Education Week Interviews NMC

Education Week's Rick Hess profiled the National Microschooling Center with this feature interview of CEO Don Soifer

In The Great School Rethink, I talk a bit about microschooling and have learned that the topic tends to generate puzzled queries along the lines of “microwhat now”? Well, it’s worth learning more. This spring, EdChoice reported that huge numbers of parents express interest in the microschools. Meanwhile, Don Soifer, the head of the National Microschooling Center, estimates that today there are more than 120,000 microschools educating over 1.5 million students. All of this made it seem like a good time to check in with Soifer, who served previously on the District of Columbia charter school board and as a member of the Nevada State Public Charter School Authority. Here’s what he had to say.

Rick Hess: Let’s start with the basics. What is a microschool, anyway?

Don Soifer: Microschools are innovative, small learning environments. They are being created in permissionless ways outside of education systems, and their rate of growth has become a powerful storyline in American education. They convene in commercial or nonprofit space, private homes, places of worship. Microschools can be organized as learning centers supporting home schoolers, private schools—accredited and unaccredited—or other ways. Many people feel microschooling derives its transformative potential from the ability to be created around the needs of the particular learners they serve.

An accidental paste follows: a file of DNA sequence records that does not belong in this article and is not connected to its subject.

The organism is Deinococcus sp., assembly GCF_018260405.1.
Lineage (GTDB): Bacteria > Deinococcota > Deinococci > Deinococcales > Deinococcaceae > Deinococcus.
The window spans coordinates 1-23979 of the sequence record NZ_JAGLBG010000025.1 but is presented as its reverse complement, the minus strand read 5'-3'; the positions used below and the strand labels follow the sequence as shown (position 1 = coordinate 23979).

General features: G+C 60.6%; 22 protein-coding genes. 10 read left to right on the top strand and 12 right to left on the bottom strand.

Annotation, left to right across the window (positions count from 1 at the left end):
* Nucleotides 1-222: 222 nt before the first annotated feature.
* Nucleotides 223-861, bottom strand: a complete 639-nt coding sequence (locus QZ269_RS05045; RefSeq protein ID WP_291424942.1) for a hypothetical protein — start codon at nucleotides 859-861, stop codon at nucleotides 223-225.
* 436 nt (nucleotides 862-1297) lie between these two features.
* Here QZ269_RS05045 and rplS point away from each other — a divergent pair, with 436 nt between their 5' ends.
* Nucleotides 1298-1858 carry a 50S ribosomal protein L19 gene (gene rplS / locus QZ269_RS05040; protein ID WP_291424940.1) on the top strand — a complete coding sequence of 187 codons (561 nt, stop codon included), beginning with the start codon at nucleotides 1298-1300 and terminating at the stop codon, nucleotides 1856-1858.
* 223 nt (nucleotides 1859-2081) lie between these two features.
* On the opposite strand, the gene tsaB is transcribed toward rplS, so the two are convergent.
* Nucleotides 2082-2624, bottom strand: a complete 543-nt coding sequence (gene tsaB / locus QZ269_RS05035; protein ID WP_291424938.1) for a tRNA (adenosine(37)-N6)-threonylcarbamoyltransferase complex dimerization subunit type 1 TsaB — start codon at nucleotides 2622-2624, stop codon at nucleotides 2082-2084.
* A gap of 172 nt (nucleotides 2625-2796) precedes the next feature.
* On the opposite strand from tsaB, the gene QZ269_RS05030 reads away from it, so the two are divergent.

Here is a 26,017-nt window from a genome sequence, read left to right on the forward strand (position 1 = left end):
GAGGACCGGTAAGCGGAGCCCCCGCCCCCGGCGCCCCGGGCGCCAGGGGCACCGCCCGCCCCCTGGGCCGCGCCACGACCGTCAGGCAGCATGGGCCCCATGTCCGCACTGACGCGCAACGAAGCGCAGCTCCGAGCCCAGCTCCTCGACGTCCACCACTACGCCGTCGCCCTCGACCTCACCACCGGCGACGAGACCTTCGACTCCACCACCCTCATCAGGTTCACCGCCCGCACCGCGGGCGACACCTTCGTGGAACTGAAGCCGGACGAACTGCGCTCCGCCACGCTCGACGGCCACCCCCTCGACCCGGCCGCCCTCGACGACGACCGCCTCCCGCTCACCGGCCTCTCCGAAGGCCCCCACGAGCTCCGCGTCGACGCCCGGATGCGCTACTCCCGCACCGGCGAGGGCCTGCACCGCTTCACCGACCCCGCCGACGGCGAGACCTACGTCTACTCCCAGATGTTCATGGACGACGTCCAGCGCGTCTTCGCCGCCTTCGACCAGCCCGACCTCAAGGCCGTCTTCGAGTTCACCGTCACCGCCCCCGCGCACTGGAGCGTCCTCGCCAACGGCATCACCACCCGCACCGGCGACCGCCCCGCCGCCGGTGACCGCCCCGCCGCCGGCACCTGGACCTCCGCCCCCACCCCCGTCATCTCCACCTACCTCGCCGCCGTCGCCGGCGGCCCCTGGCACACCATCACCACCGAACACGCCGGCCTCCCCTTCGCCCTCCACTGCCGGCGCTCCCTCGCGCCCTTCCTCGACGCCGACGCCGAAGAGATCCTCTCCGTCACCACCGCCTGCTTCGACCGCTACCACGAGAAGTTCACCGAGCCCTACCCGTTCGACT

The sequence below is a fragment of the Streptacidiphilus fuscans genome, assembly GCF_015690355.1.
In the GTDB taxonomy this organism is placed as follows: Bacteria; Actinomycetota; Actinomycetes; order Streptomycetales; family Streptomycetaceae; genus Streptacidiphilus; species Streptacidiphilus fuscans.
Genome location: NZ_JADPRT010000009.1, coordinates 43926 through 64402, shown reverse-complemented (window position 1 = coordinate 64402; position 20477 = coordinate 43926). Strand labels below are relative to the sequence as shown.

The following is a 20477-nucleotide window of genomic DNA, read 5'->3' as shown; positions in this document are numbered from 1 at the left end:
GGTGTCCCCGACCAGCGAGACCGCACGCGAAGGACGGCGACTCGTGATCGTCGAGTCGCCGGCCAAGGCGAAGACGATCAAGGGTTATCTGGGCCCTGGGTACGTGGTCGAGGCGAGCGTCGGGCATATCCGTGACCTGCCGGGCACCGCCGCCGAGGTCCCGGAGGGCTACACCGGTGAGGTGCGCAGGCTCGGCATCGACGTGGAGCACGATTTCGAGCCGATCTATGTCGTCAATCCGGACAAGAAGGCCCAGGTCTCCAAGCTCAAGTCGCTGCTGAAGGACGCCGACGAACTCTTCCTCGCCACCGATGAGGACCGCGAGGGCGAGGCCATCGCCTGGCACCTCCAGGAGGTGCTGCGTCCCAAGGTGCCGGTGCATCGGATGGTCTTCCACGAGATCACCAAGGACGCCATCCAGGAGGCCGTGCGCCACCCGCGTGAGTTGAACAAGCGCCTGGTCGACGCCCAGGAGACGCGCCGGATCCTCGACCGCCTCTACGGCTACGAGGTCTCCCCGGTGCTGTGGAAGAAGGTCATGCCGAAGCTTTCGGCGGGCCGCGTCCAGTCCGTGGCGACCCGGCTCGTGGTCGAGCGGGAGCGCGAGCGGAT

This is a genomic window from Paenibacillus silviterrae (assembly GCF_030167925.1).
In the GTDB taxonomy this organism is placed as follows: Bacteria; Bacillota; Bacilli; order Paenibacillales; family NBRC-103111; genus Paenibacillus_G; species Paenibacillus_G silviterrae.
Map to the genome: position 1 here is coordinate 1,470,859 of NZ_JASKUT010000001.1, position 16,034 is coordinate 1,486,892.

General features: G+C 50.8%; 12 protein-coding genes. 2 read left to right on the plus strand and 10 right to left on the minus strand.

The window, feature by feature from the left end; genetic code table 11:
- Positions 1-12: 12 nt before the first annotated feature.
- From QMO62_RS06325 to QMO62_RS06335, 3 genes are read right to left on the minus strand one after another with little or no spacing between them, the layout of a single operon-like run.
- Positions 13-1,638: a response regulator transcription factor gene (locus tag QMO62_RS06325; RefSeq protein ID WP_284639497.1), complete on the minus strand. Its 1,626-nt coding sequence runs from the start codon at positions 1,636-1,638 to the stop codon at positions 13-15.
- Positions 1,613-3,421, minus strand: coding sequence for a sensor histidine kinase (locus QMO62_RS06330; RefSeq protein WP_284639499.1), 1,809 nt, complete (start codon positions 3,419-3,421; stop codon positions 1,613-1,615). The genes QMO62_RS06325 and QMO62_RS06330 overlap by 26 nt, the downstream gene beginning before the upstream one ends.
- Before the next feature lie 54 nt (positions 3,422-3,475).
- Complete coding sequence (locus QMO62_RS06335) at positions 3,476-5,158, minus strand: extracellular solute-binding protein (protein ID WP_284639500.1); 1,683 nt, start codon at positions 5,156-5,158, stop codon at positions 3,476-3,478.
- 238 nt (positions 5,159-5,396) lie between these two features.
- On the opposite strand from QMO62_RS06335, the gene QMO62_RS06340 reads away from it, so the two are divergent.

Rick Hess: I suspect many educators may be skeptical about microschooling. What can you say to them that might change their minds?

Don Soifer: We’ve repeatedly heard accomplished educators say that they had gotten tired of having to close their classroom door in order to teach the way they really felt obligated to, and as a result, they left traditional schools to launch their own microschools. So much of microschooling is about learners thriving in ways they never had before in their prior settings. The same is often true for educators.

Rick: What kind of students attend microschools?

Don: Microschooling is an incredibly diversified movement, whose families come from all different backgrounds and are often new to schools of choice. This diversification includes microschools’ missions and visions, as well as hybrid schedules. Microschooling families are working families, many from the more fragile ends of the income spectrum who are especially concerned with how their traditional schools are preparing their learners for their future.

To read the full interview without the paywall, you can find it here on the American Enterprise Institute.


Related posts

Search Taking Charge of Your Children's Education
5 Questions with Microschool Founder J. Juelis Search